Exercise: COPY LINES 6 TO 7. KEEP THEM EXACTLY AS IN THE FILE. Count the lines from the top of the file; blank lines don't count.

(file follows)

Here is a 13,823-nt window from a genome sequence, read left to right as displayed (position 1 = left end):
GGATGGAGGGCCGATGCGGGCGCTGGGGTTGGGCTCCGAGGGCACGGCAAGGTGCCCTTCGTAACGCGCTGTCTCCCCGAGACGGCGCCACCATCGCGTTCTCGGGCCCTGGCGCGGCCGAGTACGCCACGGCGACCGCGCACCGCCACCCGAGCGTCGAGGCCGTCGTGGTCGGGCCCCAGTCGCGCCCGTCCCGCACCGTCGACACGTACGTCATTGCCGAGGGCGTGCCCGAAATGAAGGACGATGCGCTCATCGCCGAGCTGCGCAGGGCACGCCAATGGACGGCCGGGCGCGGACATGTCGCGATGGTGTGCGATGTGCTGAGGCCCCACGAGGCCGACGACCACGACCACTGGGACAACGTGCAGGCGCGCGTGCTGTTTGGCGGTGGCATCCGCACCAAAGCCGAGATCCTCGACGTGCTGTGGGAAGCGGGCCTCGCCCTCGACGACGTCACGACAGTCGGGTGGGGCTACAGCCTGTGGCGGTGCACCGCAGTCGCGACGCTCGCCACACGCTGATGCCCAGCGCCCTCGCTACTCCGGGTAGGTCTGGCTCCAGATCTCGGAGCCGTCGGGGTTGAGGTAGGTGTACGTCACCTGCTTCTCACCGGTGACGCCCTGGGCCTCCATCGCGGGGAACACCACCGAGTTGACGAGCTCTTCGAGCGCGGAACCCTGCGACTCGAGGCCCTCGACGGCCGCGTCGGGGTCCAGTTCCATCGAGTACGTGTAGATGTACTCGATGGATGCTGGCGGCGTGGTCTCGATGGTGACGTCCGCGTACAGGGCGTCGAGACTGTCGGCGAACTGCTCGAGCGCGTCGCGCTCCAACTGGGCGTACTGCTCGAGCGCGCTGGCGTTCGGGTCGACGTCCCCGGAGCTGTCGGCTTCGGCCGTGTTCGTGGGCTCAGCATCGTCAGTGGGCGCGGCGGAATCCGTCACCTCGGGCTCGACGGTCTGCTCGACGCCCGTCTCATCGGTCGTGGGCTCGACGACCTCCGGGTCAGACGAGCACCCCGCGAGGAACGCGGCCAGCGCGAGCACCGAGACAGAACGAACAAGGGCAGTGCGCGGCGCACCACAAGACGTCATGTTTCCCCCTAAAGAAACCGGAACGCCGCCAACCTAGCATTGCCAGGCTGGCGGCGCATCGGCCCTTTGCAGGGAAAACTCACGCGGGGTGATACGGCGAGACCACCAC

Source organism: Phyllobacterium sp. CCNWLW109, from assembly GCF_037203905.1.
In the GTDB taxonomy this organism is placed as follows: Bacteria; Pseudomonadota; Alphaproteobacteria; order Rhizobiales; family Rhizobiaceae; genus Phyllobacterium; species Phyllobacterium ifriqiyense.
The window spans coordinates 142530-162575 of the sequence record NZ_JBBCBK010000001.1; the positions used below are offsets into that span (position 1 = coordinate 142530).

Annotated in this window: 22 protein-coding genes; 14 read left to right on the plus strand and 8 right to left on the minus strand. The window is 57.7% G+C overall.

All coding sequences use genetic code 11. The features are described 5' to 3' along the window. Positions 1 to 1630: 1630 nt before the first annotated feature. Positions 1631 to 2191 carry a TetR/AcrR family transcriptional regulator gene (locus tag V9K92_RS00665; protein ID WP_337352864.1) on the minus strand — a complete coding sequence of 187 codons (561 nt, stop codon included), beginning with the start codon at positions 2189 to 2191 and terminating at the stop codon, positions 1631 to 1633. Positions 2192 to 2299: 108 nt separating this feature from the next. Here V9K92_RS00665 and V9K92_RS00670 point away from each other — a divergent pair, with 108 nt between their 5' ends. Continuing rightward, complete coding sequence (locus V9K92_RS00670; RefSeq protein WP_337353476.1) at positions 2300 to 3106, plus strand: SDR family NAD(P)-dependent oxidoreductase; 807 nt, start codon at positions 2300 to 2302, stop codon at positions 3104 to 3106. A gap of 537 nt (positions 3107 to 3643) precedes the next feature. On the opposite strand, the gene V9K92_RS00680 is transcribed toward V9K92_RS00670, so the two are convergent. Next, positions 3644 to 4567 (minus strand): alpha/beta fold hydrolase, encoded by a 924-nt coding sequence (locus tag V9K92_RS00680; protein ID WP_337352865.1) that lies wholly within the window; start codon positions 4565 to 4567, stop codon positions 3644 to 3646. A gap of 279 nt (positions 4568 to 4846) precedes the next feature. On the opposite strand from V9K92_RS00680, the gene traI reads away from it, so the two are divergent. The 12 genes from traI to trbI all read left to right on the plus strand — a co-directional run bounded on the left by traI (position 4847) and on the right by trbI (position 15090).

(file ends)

Annotated in this window: 22 protein-coding genes; 14 read left to right on the plus strand and 8 right to left on the minus strand. The window is 57.7% G+C overall.

All coding sequences use genetic code 11. The features are described 5' to 3' along the window. Positions 1 to 1630: 1630 nt before the first annotated feature. Positions 1631 to 2191 carry a TetR/AcrR family transcriptional regulator gene (locus tag V9K92_RS00665; protein ID WP_337352864.1) on the minus strand — a complete coding sequence of 187 codons (561 nt, stop codon included), beginning with the start codon at positions 2189 to 2191 and terminating at the stop codon, positions 1631 to 1633. Positions 2192 to 2299: 108 nt separating this feature from the next. Here V9K92_RS00665 and V9K92_RS00670 point away from each other — a divergent pair, with 108 nt between their 5' ends. Continuing rightward, complete coding sequence (locus V9K92_RS00670; RefSeq protein WP_337353476.1) at positions 2300 to 3106, plus strand: SDR family NAD(P)-dependent oxidoreductase; 807 nt, start codon at positions 2300 to 2302, stop codon at positions 3104 to 3106. A gap of 537 nt (positions 3107 to 3643) precedes the next feature. On the opposite strand, the gene V9K92_RS00680 is transcribed toward V9K92_RS00670, so the two are convergent. Next, positions 3644 to 4567 (minus strand): alpha/beta fold hydrolase, encoded by a 924-nt coding sequence (locus tag V9K92_RS00680; protein ID WP_337352865.1) that lies wholly within the window; start codon positions 4565 to 4567, stop codon positions 3644 to 3646. A gap of 279 nt (positions 4568 to 4846) precedes the next feature. On the opposite strand from V9K92_RS00680, the gene traI reads away from it, so the two are divergent. The 12 genes from traI to trbI all read left to right on the plus strand — a co-directional run bounded on the left by traI (position 4847) and on the right by trbI (position 15090).